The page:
Lupe is consulting a customer at her shop, Botanica Los Sueños, in San Francisco’s Mission District. (Like other healers I interviewed, Lupe didn’t want her last name used in this story, saying it is bad luck.) She directs a young Latina woman to a wall lined with rows of colorful candles, each decorated with images of saints.
The customer picks out two candles with the words ‘success’ and ‘money’ written on them and takes them to the front counter. Then Lupe begins poking holes deep into the wax with a sharp pencil. She grabs a bottle of a nondescript essential oil, pours some into the candle, and begins turning the candle in circles while chanting prayers under her breath.
Lupe is a curandera, a traditional healer who treats the spiritual as well as physical ailment by using herbs, candles and rituals. Her shop is one of many botanicas in the neighborhood (there are also many botanicas in Oakland’s Fruitvale District, off of International Blvd., as well as others scattered around the Bay Area). Customers come to meet healers who use local and imported herbs to helping them make a mind-body connection.
Each corner of Botanica Los Sueños has an altar. Statues of saints are surrounded by lit candles, roses, but also offerings of sustenance: fresh fruit, bags of Mexican candy--sometimes a bottle of rum or tequila. Lupe says the food is an offering to the saints so they’ll grant the wishes of those who pray to them. She says customers bring fresh food each day to replenish the saints.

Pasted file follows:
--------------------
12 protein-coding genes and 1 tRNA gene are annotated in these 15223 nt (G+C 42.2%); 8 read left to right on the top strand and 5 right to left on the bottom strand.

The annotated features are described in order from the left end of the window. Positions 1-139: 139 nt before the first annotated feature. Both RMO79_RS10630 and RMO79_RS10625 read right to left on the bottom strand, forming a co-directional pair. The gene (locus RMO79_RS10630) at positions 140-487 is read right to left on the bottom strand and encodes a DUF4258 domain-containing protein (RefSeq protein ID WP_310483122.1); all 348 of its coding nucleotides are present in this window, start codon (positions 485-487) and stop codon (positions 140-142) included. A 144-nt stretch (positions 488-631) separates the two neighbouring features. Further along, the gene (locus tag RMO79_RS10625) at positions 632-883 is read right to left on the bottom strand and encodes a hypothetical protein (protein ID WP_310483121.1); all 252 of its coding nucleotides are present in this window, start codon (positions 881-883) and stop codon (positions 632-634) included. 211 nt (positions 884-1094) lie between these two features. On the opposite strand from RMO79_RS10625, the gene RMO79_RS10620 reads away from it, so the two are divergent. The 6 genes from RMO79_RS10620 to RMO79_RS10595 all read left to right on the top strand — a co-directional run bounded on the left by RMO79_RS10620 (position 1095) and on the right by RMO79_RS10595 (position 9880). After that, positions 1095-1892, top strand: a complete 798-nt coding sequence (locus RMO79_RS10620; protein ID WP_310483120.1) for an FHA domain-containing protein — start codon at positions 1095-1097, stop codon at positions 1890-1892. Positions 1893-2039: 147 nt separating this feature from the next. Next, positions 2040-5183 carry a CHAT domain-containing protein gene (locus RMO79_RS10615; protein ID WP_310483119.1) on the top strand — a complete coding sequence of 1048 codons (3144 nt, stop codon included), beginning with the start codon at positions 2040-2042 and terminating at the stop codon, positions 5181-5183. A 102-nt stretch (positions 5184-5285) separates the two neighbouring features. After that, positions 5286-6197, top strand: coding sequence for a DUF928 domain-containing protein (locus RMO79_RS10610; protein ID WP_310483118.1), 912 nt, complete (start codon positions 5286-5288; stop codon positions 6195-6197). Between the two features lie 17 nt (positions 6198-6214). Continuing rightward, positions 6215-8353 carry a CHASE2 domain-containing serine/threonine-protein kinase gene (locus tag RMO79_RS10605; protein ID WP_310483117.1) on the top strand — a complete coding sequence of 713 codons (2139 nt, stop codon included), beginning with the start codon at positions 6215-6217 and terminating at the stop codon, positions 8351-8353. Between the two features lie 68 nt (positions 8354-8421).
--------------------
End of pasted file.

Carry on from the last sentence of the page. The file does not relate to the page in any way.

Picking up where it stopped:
“People give offerings of fruits, flowers, and honey to sweeten the paths of those who believe in the saints,” said Lupe. “The flowers are for having a good life path, protection, health, money, love; it represents peace and tranquility among the family.”
One of the altars is for Santa Muerte (Spanish for ‘The Saint of Death’), a saint depicted by a skeleton dressed in colorful robes. The statue has a cigarette in it’s mouth and a wad of one dollar bills tucked into it’s arm. Lupe says many people follow Santa Muerte in the neighborhood, so her altar is always filled with offerings of all kinds.
Lupe says she learned how to be a curandera in Guanajuato, Mexico from her aunt, who was also healer. Her aunt taught her about medicinal use herbs, like pasote (Chenopodium ambrosioides L.), a wild herb that grows in the U.S. and Mexico. Lupe says pasote tea helps people with gassy stomachs.
“I’d watch my aunt. Someone would come to her with a broken foot, or a broken hand, and she would grind some herbs and mix them with an egg, and she’d rub it on their legs and they’d be cured,” Lupe said. “She was a healer, so I would watch her do her work and she’d always tell me, ‘Pay attention, because when you grow up you are going to be a great healer.’ So with this in my mind, I developed my skills. And I would help my own children when they were ill: with peppermint, with garlic, with chamomile, with lemon balm -- with medicinal plants.”